Seattle is a seaport city on the West Coast of the United States. It is the seat of Washington. With an estimated 730,000 residents as of 2018, Seattle is the largest city in both the state of Washington and the Pacific Northwest region of North America. According to U. S. Census data released in 2018, the Seattle metropolitan area’s population stands at 3.87 million, ranks as the 15th largest in the United States. In July 2013, it was the fastest-growing major city in the United States and remained in the Top 5 in May 2015 with an annual growth rate of 2.1%. In July 2016, Seattle was again the fastest-growing major U. S. city, with a 3.1% annual growth rate. Seattle is the northernmost large city in the United States; the city is situated on an isthmus between Puget Sound and Lake Washington, about 100 miles south of the Canada–United States border. A major gateway for trade with Asia, Seattle is the fourth-largest port in North America in terms of container handling as of 2015; the Seattle area was inhabited by Native Americans for at least 4,000 years before the first permanent European settlers.
Arthur A. Denny and his group of travelers, subsequently known as the Denny Party, arrived from Illinois via Portland, Oregon, on the schooner Exact at Alki Point on November 13, 1851; the settlement was moved to the eastern shore of Elliott Bay and named "Seattle" in 1852, in honor of Chief Si'ahl of the local Duwamish and Suquamish tribes. Today, Seattle has high populations of Native, Scandinavian and Asian Americans, as well as a thriving LGBT community that ranks 6th in the United States for population. Logging was Seattle's first major industry, but by the late 19th century, the city had become a commercial and shipbuilding center as a gateway to Alaska during the Klondike Gold Rush. Growth after World War II was due to the local Boeing company, which established Seattle as a center for aircraft manufacturing; the Seattle area developed into a technology center from the 1980s onwards with companies like Microsoft becoming established in the region. Internet retailer Amazon was founded in Seattle in 1994, major airline Alaska Airlines is based in SeaTac, serving Seattle's international airport, Seattle–Tacoma International Airport.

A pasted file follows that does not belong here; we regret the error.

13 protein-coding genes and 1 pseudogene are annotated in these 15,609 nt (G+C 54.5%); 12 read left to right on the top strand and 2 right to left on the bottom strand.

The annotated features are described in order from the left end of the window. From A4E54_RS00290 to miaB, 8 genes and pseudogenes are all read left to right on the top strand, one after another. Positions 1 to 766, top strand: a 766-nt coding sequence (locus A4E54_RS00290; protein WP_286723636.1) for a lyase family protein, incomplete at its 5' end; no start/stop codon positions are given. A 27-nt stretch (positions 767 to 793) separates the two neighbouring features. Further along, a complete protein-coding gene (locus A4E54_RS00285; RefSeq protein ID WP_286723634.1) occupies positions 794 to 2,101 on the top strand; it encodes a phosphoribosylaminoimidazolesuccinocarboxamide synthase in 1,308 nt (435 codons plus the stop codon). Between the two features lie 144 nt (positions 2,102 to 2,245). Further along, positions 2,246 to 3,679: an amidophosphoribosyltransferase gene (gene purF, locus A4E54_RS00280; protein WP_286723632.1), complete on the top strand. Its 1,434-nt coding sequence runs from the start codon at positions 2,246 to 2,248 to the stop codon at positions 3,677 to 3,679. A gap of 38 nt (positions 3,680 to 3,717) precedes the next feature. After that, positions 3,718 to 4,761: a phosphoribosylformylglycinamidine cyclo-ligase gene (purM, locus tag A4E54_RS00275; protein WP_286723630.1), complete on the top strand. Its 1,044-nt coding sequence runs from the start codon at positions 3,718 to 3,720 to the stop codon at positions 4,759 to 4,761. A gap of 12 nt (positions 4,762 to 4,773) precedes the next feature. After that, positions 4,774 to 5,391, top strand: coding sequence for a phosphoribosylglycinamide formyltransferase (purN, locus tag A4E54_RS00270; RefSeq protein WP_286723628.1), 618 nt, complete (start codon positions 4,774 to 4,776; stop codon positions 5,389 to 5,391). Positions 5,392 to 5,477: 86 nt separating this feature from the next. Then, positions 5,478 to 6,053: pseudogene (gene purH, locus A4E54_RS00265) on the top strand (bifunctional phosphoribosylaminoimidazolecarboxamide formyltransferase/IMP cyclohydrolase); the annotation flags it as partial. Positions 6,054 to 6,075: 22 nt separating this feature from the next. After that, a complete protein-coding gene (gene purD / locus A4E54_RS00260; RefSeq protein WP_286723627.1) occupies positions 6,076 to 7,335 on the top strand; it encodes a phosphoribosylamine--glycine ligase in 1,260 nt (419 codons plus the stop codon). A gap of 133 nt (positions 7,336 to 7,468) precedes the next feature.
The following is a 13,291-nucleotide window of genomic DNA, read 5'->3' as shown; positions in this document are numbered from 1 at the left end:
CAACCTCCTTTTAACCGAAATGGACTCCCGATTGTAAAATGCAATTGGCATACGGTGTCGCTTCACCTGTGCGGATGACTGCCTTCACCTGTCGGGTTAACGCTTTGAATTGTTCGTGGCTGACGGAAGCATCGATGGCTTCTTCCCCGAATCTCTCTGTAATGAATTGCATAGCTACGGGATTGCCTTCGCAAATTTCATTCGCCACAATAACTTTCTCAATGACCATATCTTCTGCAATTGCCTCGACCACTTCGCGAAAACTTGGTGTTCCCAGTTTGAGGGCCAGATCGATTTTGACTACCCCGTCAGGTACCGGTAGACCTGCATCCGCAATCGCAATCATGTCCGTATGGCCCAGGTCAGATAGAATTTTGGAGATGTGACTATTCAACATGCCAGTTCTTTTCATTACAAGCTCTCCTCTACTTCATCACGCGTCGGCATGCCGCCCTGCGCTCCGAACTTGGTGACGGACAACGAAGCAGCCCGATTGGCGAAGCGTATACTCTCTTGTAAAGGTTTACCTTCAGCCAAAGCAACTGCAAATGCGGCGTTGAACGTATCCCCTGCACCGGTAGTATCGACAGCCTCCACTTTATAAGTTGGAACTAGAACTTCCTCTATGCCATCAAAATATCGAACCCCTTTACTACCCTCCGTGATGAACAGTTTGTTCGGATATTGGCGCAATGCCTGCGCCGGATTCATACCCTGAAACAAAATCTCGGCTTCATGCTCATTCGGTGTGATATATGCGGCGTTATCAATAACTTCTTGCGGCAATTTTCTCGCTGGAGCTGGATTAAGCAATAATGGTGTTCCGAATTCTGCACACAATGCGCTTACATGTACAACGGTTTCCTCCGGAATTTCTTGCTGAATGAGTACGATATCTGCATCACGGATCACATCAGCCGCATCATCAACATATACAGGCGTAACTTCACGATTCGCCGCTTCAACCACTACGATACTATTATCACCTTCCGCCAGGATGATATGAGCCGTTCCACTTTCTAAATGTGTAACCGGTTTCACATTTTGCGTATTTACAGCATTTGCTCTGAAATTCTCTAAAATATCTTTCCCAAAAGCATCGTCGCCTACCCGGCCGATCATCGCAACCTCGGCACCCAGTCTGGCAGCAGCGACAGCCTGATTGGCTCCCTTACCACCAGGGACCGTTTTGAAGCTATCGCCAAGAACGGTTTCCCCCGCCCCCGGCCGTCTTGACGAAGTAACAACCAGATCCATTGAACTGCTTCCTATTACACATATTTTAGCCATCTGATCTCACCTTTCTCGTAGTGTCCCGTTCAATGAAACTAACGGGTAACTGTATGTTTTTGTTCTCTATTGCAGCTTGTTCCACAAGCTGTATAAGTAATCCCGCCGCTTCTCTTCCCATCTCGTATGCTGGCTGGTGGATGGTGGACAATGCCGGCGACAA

The stream of new software and Internet companies led to an economic revival, which increased the city's population by 50,000 between 1990 and 2000. Owing to its increasing population in the 21st century and the state of Washington have some of the highest minimum wages in the country, at $15 per hour for smaller businesses and $16 for the city's largest employers. Seattle has a noteworthy musical history. From 1918 to 1951, nearly two dozen jazz nightclubs existed along Jackson Street, from the current Chinatown/International District to the Central District; the jazz scene nurtured the early careers of Ray Charles, Quincy Jones, Ernestine Anderson, others. Seattle is the birthplace of rock musician Jimi Hendrix, as well as the origin of the bands Nirvana, Pearl Jam, Alice in Chains, Foo Fighters and the alternative rock movement grunge. Archaeological excavations suggest that Native Americans have inhabited the Seattle area for at least 4,000 years. By the time the first European settlers arrived, the people occupied at least seventeen villages in the areas around Elliott Bay.
The first European to visit the Seattle area was George Vancouver, in May 1792 during his 1791–95 expedition to chart the Pacific Northwest. In 1851, a large party led by Luther Collins made a location on land at the mouth of the Duwamish River. Thirteen days members of the Collins Party on the way to their claim passed three scouts of the Denny Party. Members of the Denny Party claimed land on Alki Point on September 28, 1851; the rest of the Denny Party set sail from Portland and landed on Alki point during a rainstorm on November 13, 1851. After a difficult winter, most of the Denny Party relocated across Elliott Bay and claimed land a second time at the site of present-day Pioneer Square, naming this new settlement Duwamps. Charles Terry and John Low remained at the original landing location and reestablished their old land claim and called it "New York", but renamed "New York Alki" in April 1853, from a Chinook word meaning "by and by" or "someday". For the next few years, New York Alki and Duwamps competed for dominance, but in time Alki was abandoned and its residents moved across the bay to join the rest of the settlers.